Everyday Encounters: Antagonism in the Sharing Economy

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Much has been written about the growth of the sharing economy where information technology, such as mobile apps and automated software facilitate interactions between businesses, individual workers, and customers. Proponents argue that the system provides greater access to goods and services at lower prices while reducing costs for employers and independent contractors.  read more »

Subjects:

Advancing the Texan City-Building Model

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Reading the recent report “The Texas Way of Urbanism” promptly reminded me of my status – twice a migrant; from small town to big city (Athens) and from big city to another country. These moves were propelled by a singular motivation: seeking opportunity to better my lot. I knew next to nothing about the cities I moved to: their shape and history, their culture, their social divisions and even language were absent from my viewfinder. All that mattered was the chance for a new start.  read more »

Sydney Lurches to Housing Affordability Disaster

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Now and again Australia erupts in controversy about housing affordability. Each time it follows the same course. Some new statistic or media story confirms that prices are out of control. A senior politician is prompted to call for deregulation and more supply, and is backed-up by the property industry. Then come progressive policy wonks saying no, the issue is high investor demand stimulated by tax concessions. Next emerge the welfare lobby, calling for tax reform as well as more social housing and “inclusionary zoning”.  read more »

TruMpISSION Impossible: Deportation

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This is the first in an occasional series of articles that will look at some of the campaign promises made by Donald Trump in his run-up to November 8, 2016. I will be taking a “by the numbers” look at ideas ranging from immigration and border security to trade and infrastructure. I will not be taking a position on whether these are good ideas or bad ideas – this is not a normative analysis. Instead, I will be outlining the feasibility and the economic consequences of several potential policies.  read more »

Subjects:

Are We Going fascist?

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The rise, and then the improbable election, of Donald Trump have reawakened progressive fears of a mounting authoritarian tide. With his hyperbole and jutting chin, he strikes some progressives as a new Benito Mussolini who will threaten free speech and other basic human rights.  read more »

Subjects:

The End of Eyes on the Street

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Jane Jacobs talked about the “sidewalk ballet” of her neighborhood and the importance of eyes on the street. But her conception of that, one where shopkeepers policed the sidewalks in front of their stores and kept an eye out for neighborhood kids, is far away from what we have today.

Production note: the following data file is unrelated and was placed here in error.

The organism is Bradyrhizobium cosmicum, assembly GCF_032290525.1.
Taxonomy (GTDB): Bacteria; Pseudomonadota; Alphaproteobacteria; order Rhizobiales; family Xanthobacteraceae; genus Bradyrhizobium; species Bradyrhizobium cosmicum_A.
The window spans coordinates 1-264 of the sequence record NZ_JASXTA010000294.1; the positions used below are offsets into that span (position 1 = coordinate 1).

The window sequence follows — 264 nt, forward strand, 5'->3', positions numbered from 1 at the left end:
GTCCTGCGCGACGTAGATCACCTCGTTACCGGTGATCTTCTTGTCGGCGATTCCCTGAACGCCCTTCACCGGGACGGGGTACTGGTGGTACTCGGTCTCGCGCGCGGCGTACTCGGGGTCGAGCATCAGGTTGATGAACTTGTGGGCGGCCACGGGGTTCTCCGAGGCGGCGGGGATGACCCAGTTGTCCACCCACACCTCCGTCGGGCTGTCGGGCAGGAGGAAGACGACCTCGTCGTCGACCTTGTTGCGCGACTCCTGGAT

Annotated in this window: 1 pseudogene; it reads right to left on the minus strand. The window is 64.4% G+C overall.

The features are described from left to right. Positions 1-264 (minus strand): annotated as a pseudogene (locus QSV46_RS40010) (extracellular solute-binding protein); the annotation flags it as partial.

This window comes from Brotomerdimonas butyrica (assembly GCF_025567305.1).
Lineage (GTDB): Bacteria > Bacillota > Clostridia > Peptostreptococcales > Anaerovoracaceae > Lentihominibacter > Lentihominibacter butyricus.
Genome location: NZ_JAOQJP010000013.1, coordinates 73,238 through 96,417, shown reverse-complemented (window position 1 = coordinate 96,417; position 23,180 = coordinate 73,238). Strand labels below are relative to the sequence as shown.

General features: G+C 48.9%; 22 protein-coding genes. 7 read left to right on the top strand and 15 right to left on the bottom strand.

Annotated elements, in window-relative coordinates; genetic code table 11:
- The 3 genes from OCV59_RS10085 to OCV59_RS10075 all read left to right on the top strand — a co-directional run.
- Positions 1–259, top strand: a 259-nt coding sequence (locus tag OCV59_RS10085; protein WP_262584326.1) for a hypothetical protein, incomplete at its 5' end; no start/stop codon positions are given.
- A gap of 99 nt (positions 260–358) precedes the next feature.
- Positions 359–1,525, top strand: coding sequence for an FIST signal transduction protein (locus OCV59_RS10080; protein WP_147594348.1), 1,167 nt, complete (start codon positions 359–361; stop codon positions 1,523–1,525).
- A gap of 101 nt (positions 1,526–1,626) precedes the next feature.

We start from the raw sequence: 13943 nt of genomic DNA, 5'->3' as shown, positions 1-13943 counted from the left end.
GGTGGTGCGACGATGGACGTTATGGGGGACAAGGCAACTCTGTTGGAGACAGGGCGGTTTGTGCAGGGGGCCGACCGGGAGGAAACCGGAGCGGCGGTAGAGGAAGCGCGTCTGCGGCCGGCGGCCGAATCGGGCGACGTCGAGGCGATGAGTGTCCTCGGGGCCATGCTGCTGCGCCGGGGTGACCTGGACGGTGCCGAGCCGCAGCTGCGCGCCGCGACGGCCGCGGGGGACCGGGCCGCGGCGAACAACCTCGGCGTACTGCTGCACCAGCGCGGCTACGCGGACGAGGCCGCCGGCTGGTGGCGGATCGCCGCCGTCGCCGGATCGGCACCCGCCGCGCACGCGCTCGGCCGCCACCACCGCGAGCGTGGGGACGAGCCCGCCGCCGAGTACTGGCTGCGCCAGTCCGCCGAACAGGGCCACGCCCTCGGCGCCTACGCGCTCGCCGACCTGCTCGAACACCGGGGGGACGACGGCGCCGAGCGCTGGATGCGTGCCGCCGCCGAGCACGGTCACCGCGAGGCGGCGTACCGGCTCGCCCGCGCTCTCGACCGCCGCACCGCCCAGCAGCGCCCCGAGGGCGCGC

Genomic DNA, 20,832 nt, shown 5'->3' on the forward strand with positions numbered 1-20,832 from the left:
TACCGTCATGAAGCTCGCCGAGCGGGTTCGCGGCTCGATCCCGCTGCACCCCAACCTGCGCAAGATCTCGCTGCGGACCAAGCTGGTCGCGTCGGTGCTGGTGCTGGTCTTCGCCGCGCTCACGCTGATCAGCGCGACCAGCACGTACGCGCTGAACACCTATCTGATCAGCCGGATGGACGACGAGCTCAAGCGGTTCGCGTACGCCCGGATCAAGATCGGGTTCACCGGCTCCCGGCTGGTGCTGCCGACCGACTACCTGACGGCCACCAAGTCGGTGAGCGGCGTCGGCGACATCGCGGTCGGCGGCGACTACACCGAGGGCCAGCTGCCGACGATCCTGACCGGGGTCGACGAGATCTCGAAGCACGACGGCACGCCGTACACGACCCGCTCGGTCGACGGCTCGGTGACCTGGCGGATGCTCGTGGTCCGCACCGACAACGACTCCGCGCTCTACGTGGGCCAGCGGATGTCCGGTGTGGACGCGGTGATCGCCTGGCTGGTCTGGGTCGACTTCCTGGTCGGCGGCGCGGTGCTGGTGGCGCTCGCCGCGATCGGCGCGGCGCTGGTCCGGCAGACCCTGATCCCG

My latest post looking at this is over at City Journal and is called “The End of Eyes on the Street“:  read more »

The Future of Racial Politics

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From its inception, the American experiment has been dogged by racial issues. Sadly, this was even truer this year. Eight years after electing the first African-American president, not only are race relations getting worse, according to surveys, but the electorate remains as ethnically divided as in any time of recent history.     read more »

Agglomeration in Los Angeles

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The Economy of Cities

Cities have been called “engines of growth”.  What does that mean?

Fly over a major city and what do you see? Not well defined centers and sub-centers. More likely, an amazing complexity. We argue that what is actually down there, but hard to actually see, is a large number of superimposed and spatially realized supply chains.  read more »

World’s Most Affluent Areas: Dominated by Low Population Densities

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The Brookings Institution is again out with data on the world’s most affluent metropolitan areas. The GDP data is in Redefining Global Citieswhich contains a treasure trove of data.  read more »

Babes In Trumpland: The Coming Rise Of The Heartland Cities

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Contrary to the media notion that Donald Trump's surprising electoral victory represented merely the actions of unwashed “deplorables," his winning margin was the outcome of rational thinking in those parts of the country whose economies revolve around the production of tangible goods.

And their economies stand to gather more steam in the years ahead.  read more »